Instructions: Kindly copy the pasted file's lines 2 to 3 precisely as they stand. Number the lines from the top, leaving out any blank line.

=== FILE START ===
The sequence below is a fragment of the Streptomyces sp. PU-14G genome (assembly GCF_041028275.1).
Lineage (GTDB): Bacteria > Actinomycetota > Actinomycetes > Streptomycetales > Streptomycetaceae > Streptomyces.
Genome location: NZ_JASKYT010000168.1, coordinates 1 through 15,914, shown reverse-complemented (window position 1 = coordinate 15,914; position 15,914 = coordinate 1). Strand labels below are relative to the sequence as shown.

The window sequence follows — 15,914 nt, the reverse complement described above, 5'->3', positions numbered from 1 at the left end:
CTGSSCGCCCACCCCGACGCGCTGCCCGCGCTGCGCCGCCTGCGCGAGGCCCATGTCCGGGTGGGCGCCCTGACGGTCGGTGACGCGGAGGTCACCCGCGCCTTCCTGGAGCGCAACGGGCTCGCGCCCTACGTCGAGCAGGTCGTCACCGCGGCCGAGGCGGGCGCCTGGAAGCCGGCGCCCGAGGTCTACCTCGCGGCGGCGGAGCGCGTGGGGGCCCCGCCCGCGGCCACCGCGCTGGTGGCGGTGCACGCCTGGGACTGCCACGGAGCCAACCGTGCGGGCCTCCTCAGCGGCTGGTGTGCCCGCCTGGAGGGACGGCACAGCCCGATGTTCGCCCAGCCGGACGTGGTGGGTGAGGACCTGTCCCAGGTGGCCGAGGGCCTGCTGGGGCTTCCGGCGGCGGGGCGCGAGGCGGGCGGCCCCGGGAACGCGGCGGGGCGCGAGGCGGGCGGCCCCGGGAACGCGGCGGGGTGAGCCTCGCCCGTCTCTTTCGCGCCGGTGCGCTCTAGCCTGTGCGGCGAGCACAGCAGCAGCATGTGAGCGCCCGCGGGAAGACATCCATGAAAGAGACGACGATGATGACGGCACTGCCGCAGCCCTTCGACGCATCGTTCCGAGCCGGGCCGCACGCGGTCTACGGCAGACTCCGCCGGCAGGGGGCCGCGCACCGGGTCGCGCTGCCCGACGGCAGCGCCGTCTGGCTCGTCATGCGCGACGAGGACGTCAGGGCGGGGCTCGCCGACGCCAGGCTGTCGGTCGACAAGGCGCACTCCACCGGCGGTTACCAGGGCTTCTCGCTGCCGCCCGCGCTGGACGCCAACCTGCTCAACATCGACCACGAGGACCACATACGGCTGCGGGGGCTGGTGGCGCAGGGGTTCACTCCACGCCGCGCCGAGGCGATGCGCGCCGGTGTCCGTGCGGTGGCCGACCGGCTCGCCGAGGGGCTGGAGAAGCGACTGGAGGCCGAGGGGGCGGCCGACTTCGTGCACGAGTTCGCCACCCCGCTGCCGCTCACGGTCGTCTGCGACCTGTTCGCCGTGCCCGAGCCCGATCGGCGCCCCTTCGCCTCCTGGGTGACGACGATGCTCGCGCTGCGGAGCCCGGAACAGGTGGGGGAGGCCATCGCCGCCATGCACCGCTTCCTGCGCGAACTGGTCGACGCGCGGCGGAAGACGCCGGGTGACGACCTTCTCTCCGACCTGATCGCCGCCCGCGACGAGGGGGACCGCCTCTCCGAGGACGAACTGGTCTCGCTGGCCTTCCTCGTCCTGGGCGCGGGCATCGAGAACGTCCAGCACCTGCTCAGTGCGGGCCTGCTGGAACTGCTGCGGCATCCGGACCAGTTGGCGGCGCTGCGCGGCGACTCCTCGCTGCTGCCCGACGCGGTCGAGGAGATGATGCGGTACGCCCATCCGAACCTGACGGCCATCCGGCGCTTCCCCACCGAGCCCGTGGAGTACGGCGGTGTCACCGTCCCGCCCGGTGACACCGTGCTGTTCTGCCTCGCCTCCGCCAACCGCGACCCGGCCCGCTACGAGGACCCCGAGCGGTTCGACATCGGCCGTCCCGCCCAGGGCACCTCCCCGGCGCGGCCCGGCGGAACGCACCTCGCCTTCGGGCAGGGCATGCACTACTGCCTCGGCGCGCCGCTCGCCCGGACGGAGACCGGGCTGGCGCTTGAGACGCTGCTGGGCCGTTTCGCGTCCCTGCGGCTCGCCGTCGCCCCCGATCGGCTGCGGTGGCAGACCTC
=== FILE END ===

Lineage (GTDB): Bacteria > Actinomycetota > Actinomycetes > Streptomycetales > Streptomycetaceae > Streptomyces.
Genome location: NZ_JASKYT010000168.1, coordinates 1 through 15,914, shown reverse-complemented (window position 1 = coordinate 15,914; position 15,914 = coordinate 1). Strand labels below are relative to the sequence as shown.